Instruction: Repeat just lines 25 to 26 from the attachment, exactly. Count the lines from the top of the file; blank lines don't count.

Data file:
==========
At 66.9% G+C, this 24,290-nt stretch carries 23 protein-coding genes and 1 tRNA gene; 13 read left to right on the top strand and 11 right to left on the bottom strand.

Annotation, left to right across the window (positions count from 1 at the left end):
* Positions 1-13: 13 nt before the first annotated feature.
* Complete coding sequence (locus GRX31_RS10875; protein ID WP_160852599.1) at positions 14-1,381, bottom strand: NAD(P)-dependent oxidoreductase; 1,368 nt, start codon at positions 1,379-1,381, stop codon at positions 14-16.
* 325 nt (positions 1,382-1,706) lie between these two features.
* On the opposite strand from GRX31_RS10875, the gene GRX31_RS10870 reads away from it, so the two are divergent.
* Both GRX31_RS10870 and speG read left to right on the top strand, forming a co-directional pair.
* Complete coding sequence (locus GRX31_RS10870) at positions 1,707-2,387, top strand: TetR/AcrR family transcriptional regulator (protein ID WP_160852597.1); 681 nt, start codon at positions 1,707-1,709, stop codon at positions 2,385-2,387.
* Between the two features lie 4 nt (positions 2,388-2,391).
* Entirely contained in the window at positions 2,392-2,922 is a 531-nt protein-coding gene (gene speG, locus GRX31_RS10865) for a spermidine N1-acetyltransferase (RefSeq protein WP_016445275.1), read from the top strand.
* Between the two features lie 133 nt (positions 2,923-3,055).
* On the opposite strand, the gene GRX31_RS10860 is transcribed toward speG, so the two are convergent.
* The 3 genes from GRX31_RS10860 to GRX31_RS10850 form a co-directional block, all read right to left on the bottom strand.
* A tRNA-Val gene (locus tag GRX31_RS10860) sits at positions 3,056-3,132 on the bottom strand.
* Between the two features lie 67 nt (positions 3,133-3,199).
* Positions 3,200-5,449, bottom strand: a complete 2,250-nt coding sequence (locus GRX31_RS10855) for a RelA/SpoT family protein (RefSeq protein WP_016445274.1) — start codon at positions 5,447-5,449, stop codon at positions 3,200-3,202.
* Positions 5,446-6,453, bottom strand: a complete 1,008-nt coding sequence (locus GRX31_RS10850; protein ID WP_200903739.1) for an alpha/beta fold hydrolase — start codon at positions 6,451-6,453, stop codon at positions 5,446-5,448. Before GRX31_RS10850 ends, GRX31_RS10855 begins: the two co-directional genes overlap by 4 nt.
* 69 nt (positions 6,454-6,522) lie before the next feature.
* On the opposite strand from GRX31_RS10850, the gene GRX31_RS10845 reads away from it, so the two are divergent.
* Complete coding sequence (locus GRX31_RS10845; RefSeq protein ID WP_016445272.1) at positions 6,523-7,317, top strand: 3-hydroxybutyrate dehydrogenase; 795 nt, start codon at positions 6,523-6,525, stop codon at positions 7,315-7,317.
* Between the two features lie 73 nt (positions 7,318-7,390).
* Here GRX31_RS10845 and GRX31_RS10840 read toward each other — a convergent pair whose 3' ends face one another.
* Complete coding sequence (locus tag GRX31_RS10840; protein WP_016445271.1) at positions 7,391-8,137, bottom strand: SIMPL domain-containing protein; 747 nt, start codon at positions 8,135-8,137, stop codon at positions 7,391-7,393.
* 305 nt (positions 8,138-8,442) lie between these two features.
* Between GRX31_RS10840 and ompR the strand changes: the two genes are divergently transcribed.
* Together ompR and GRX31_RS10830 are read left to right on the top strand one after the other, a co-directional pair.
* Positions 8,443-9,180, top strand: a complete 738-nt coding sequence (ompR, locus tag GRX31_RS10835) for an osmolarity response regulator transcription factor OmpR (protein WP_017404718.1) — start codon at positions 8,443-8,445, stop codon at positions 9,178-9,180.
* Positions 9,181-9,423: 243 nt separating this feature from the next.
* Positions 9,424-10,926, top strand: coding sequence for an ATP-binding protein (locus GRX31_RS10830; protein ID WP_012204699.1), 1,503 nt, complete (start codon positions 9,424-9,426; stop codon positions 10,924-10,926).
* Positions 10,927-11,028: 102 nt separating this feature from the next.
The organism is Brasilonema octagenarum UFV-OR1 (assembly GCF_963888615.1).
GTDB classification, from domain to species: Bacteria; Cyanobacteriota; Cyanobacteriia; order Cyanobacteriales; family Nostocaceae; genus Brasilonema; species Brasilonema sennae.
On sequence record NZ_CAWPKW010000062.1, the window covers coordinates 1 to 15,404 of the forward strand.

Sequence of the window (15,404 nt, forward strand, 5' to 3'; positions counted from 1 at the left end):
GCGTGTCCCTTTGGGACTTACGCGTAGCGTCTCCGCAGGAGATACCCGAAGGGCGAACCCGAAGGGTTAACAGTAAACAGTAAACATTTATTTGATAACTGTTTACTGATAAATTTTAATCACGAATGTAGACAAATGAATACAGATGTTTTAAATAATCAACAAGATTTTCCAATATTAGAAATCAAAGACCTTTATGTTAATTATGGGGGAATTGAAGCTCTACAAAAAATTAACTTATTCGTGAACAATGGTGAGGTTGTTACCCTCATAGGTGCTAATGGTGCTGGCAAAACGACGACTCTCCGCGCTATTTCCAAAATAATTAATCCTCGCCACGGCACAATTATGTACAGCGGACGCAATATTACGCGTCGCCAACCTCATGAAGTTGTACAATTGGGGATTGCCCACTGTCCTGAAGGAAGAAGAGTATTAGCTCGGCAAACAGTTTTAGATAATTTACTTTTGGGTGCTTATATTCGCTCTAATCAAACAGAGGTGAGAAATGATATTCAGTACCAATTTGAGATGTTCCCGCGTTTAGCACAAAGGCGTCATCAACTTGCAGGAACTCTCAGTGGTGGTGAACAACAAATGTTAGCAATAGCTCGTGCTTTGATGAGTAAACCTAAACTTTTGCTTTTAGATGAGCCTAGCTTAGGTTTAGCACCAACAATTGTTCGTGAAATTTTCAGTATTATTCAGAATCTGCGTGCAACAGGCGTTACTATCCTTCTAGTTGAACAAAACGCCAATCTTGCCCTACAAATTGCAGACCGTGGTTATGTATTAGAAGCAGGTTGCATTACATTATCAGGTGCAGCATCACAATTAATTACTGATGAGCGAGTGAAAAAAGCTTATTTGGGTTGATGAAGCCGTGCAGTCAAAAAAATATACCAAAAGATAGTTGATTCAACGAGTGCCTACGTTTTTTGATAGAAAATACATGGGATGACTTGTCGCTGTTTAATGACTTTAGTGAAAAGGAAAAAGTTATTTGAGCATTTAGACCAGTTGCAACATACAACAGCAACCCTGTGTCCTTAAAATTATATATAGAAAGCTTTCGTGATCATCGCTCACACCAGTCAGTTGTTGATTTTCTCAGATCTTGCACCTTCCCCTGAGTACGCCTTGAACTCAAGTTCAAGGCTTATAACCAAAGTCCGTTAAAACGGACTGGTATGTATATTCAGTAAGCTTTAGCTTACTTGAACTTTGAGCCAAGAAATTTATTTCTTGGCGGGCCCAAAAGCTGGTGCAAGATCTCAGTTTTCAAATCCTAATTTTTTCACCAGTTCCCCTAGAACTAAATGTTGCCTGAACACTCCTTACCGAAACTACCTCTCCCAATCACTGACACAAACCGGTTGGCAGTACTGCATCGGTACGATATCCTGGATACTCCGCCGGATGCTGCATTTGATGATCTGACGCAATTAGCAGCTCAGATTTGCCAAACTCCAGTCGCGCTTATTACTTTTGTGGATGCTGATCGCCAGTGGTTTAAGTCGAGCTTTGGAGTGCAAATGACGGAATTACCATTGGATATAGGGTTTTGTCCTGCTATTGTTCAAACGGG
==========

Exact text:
* Between GRX31_RS10840 and ompR the strand changes: the two genes are divergently transcribed.
* Together ompR and GRX31_RS10830 are read left to right on the top strand one after the other, a co-directional pair.